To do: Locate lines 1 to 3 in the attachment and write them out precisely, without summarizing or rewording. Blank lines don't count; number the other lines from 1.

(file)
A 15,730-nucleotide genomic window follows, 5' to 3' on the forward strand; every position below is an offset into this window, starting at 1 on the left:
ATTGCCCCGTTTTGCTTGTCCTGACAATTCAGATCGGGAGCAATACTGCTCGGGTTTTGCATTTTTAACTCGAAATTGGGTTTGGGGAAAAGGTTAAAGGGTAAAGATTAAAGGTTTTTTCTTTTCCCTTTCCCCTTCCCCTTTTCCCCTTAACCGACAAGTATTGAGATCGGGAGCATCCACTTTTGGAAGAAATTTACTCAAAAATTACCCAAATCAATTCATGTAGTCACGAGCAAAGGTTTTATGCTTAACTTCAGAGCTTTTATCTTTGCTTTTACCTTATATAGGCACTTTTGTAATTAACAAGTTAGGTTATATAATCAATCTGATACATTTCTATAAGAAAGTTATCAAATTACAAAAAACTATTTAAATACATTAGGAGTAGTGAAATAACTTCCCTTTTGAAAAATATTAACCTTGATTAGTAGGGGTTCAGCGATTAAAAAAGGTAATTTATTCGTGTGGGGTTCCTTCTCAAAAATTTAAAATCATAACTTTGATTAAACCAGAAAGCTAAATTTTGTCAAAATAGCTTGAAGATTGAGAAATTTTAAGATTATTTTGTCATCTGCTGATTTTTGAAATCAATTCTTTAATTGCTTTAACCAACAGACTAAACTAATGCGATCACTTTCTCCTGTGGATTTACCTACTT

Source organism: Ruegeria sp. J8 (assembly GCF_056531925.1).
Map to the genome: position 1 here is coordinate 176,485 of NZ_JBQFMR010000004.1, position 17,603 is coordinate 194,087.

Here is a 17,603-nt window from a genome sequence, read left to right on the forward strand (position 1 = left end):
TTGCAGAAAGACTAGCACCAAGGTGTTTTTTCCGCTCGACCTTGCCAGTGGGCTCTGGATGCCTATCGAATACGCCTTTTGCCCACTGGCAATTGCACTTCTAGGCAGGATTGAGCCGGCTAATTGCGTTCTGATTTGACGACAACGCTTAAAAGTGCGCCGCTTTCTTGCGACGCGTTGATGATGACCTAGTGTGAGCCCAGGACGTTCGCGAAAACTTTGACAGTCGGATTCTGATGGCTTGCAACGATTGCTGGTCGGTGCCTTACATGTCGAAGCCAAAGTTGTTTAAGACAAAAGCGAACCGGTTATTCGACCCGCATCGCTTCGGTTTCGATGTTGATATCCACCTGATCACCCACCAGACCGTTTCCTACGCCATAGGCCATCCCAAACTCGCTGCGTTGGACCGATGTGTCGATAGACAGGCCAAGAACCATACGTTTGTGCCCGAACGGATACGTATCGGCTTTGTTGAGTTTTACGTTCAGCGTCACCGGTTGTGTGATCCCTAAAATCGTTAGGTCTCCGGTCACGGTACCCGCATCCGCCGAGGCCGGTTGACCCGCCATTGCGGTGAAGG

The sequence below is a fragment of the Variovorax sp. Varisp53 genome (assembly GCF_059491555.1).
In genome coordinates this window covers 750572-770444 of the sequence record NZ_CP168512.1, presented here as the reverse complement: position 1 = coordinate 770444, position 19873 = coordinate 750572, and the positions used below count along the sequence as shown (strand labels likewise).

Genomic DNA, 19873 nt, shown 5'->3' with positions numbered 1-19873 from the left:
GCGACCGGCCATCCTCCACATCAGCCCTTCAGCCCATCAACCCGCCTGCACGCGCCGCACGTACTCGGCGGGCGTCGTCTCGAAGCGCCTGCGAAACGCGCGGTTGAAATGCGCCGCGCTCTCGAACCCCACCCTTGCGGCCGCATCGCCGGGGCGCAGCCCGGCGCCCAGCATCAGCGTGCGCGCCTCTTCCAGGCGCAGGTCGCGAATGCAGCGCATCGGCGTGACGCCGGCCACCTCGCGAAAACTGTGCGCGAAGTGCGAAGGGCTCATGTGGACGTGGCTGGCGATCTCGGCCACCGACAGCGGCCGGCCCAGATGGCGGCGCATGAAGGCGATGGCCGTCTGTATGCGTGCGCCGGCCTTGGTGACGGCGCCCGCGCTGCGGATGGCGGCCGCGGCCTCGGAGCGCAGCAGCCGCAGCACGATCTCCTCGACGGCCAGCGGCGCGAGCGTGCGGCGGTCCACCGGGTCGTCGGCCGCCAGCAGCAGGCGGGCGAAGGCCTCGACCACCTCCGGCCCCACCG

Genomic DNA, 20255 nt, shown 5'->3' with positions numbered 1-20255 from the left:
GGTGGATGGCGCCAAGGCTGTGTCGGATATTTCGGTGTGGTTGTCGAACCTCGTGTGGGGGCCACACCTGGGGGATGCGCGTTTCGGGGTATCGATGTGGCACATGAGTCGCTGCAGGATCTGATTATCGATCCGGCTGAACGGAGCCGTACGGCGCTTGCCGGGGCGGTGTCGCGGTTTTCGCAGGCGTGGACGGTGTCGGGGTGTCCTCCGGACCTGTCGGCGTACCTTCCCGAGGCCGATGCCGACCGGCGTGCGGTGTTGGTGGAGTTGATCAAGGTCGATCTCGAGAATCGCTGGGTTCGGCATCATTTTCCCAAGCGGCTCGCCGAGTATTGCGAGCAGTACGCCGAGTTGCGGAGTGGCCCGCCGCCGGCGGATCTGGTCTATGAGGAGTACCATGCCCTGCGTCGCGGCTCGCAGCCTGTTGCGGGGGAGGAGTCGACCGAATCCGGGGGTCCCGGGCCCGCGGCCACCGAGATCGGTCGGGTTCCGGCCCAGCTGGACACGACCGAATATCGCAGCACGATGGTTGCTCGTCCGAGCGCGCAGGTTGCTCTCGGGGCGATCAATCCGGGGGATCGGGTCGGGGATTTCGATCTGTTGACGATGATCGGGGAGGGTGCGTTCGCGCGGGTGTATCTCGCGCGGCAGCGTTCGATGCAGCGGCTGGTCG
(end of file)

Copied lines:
A 15,730-nucleotide genomic window follows, 5' to 3' on the forward strand; every position below is an offset into this window, starting at 1 on the left:
ATTGCCCCGTTTTGCTTGTCCTGACAATTCAGATCGGGAGCAATACTGCTCGGGTTTTGCATTTTTAACTCGAAATTGGGTTTGGGGAAAAGGTTAAAGGGTAAAGATTAAAGGTTTTTTCTTTTCCCTTTCCCCTTCCCCTTTTCCCCTTAACCGACAAGTATTGAGATCGGGAGCATCCACTTTTGGAAGAAATTTACTCAAAAATTACCCAAATCAATTCATGTAGTCACGAGCAAAGGTTTTATGCTTAACTTCAGAGCTTTTATCTTTGCTTTTACCTTATATAGGCACTTTTGTAATTAACAAGTTAGGTTATATAATCAATCTGATACATTTCTATAAGAAAGTTATCAAATTACAAAAAACTATTTAAATACATTAGGAGTAGTGAAATAACTTCCCTTTTGAAAAATATTAACCTTGATTAGTAGGGGTTCAGCGATTAAAAAAGGTAATTTATTCGTGTGGGGTTCCTTCTCAAAAATTTAAAATCATAACTTTGATTAAACCAGAAAGCTAAATTTTGTCAAAATAGCTTGAAGATTGAGAAATTTTAAGATTATTTTGTCATCTGCTGATTTTTGAAATCAATTCTTTAATTGCTTTAACCAACAGACTAAACTAATGCGATCACTTTCTCCTGTGGATTTACCTACTT

Source organism: Ruegeria sp. J8 (assembly GCF_056531925.1).